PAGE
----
John C. Maxwell’s List of Five Things to Add Value to Your Life and to Others

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Most people don’t lead their life, they accept their life.
People who lead their life intentionally add value to others.
John C. Maxwell

One of our human needs is to feel we are significant and of value … to feel worthwhile … but how does one fill that need? Rehearsing how we perform and respond to life’s situations and circumstances in our minds is a great technique used in sports, in giving speeches or just about anything else, but it can also back fire.

Sometimes, we rehearse dreadful things happening in the future, not just positive ones. We imagine little problems growing into big problems and we worry about whether we’ll be able to handle them. Some psychologists point out that much of our anxiety centers around problems that don’t even exist yet.

John C. Maxwell, author, speaker, and pastor who has written many books, focusing on leadership, says leaders lift others up. He says the difference between accepting your life and leading your life is intentionality. John believes that everything worthwhile is uphill but notes that most people have uphill hopes and downhill habits. The only way to break downhill habits is to live intentionally. People who accept the premise that everything worthwhile is uphill, are the people who live, and lead, with intentionality; thus, feeling significant, valued and worthwhile.

I heard John Maxwell speak a couple of weeks ago. One of the ways he distinguished someone who accepts their life (downhill habits) from someone who leads their life (intentionality) is that they are always adding value to others.

Here is the list of five things John Maxwell suggests doing every day, to add value to others, and ultimately to your life:

  1. Value people. You can spend your life either connecting with people or correcting people. If you value them, you will be connecting.
  2. Think of ways to add value to people. Be upfront in your thinking; think ahead of time to the next week, the next day, or the next meeting. Ask yourself, “How will I intentionally add value to someone else’s life?” John shares the example of his nine-year old grandson who gets the concept of adding value to other people. One morning John asked his grandson what he was going to do today to add value to other people. After his grandson thought about it for a while, he decided that he was going to open as many doors as possible for people, and smile. He kept his word and was very intentional about adding value to other people. He proudly reported back to his grandfather that he had opened 42 doors, and smiled! If a nine-year-old can intentionally add value to others, we can do the same.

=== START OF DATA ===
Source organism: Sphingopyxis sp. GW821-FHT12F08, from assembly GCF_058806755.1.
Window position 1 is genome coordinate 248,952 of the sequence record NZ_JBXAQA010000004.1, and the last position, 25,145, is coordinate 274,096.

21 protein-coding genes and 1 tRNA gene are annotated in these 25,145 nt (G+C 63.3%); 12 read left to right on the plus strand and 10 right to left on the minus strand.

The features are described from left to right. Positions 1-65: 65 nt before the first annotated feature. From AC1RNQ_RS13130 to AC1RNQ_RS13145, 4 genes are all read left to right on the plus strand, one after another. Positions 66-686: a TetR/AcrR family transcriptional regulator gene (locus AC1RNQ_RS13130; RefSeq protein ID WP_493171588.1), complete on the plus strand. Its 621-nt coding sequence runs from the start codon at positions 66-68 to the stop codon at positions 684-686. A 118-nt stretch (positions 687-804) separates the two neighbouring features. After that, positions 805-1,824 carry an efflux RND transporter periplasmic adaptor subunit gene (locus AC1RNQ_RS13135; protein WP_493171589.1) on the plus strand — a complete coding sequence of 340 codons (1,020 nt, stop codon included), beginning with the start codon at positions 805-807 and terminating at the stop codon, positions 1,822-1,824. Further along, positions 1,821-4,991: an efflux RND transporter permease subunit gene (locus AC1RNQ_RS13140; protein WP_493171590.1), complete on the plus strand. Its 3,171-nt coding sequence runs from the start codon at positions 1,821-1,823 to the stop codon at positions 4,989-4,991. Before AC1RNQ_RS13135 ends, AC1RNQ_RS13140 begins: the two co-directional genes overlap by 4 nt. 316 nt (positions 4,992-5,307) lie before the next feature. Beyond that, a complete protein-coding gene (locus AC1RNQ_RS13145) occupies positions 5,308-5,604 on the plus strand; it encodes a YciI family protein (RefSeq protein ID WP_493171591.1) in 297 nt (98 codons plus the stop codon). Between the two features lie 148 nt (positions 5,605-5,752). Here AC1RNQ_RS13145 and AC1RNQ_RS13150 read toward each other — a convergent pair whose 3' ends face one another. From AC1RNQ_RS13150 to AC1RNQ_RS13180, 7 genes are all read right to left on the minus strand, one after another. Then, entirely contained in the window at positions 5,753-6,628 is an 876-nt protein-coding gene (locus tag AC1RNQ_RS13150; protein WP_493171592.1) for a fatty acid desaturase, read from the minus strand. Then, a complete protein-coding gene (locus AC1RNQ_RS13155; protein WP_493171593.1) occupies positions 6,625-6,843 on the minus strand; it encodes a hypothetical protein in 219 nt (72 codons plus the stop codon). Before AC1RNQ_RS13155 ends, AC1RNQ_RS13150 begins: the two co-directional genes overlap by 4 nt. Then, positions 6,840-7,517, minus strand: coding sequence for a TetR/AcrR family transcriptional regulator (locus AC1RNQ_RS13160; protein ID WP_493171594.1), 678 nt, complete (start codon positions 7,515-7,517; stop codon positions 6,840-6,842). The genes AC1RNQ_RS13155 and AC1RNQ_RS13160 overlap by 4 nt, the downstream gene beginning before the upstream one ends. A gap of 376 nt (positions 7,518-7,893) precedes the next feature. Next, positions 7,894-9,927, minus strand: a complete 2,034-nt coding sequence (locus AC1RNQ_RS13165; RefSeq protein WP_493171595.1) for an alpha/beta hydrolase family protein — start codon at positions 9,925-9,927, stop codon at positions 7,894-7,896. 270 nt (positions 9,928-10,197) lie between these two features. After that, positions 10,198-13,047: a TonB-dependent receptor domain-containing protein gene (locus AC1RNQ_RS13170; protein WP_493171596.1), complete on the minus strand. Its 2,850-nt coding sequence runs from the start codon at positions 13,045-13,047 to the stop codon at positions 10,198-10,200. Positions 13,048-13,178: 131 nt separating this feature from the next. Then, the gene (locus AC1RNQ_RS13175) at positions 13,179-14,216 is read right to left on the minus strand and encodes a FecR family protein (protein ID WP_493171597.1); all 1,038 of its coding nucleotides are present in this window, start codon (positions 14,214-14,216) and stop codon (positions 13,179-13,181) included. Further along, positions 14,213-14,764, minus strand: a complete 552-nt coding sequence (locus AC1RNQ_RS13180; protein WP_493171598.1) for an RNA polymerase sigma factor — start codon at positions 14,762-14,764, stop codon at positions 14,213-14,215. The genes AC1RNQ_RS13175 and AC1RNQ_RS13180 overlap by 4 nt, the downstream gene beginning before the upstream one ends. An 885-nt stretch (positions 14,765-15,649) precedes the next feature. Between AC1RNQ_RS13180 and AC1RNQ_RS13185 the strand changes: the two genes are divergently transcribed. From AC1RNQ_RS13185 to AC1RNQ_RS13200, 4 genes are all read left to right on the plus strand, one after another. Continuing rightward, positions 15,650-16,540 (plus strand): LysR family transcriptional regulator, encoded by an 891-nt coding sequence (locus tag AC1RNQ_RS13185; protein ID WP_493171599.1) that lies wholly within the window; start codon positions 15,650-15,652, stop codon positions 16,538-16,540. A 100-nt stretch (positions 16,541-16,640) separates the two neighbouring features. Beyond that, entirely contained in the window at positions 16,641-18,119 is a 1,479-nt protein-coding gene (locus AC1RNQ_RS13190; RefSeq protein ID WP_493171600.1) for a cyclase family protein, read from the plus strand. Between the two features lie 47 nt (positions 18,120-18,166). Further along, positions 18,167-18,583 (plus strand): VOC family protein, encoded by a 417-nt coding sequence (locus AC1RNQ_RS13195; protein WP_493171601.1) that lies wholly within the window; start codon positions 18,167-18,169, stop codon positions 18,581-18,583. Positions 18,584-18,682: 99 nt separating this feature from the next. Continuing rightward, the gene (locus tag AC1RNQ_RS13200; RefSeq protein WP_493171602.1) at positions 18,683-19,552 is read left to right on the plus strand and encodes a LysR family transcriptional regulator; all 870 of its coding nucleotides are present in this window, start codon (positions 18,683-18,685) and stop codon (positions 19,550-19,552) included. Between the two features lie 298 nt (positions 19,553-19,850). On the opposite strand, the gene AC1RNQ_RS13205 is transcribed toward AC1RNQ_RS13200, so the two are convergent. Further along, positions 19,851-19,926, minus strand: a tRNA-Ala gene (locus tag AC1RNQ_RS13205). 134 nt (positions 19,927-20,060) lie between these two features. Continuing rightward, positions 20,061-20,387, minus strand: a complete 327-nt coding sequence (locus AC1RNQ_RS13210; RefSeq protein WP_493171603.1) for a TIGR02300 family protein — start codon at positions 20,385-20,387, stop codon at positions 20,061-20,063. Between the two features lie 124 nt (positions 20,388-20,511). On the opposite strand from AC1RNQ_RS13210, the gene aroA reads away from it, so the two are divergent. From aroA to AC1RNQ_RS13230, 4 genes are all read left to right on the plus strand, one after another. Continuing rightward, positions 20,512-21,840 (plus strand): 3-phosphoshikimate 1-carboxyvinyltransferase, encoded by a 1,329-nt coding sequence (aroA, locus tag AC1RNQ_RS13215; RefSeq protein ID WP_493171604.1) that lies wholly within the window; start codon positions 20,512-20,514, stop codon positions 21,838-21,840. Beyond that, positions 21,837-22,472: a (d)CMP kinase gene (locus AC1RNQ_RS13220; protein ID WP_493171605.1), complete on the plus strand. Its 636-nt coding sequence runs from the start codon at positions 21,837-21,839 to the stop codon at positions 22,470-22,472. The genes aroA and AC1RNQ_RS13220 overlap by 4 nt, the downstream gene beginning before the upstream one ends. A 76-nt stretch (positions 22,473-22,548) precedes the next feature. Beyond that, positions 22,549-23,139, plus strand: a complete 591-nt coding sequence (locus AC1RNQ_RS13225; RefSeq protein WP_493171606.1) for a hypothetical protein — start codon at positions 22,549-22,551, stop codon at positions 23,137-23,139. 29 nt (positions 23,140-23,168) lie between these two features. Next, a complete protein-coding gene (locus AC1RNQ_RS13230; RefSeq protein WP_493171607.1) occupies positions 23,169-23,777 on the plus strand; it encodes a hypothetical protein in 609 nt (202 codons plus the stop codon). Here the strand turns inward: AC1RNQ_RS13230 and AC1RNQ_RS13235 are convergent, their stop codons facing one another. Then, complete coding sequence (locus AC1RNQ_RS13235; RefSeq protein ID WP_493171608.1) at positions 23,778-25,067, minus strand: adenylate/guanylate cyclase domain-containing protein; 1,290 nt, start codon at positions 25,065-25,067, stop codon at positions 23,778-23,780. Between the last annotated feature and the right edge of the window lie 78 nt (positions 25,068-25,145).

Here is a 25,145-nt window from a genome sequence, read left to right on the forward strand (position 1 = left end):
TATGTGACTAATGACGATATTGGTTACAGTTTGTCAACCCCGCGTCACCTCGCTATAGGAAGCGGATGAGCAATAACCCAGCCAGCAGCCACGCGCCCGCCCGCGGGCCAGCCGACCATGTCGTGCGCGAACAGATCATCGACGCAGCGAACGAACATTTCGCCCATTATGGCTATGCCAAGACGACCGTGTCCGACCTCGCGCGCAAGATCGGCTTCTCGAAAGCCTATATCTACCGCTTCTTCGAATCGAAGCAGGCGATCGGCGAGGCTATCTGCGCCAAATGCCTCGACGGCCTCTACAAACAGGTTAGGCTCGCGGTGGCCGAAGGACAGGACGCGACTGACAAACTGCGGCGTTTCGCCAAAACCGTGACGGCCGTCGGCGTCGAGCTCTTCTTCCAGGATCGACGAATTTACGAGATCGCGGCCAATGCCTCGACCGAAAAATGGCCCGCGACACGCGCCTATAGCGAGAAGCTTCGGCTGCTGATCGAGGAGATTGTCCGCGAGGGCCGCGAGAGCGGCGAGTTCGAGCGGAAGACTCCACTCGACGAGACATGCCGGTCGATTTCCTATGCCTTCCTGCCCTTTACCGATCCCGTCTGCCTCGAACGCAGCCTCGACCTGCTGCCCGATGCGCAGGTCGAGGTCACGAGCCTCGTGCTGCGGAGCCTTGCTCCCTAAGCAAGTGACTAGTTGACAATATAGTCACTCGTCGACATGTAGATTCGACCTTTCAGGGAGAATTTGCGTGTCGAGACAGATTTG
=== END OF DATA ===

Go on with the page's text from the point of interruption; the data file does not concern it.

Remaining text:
3. Look for ways to add value when you are with people. This takes it one step further, you’re not only planning, you’re acting in the moment; you’re intentionally looking for ways to add value to people, all the time.
  4. Ask yourself at the close of every day, did I add value to people today. Adding value becomes so interwoven into the fabric of your being that you begin and end your day thinking about how you added value to others.
  5. Encourage others to add value to people. Imagine being part of a circle of friends and family, an organization, a group of people where everyone intentionally focused on adding value to others. Wouldn’t that be a wonderful place to be?

Live intentionally for excellence, by adding value to others today, tomorrow and every day and you will add significance and value to your life.

Betty Franklin
Betty Franklin
Betty Franklin is a Mental Fitness & Wellbeing Expert. After a 30-year career working on the frontlines of healthcare, supporting and caring for people dealing with illness and disease, she transitioned her nursing career outside the institutional setting to help people stay healthy and live fuller, more vibrant lives. She does this through one-on-one coaching, delivering powerful seminars and her book called G.U.T.S. - Get Uncomfortable To Succeed, Embracing Health, Balance and Abundance. With a practical, well-rounded approach to mental and physical wellbeing, Betty's seminars and coaching program provide clients with clarity, direction and support to enhance their health and life. She simplifies what you need and want, how you can attain it, and helps you understand what's holding you back. People who work with Betty notice a clearer perspective emerging as they learn and grow, and as they stay accountable. Ultimately, they reach where they want to be faster, and with greater ease.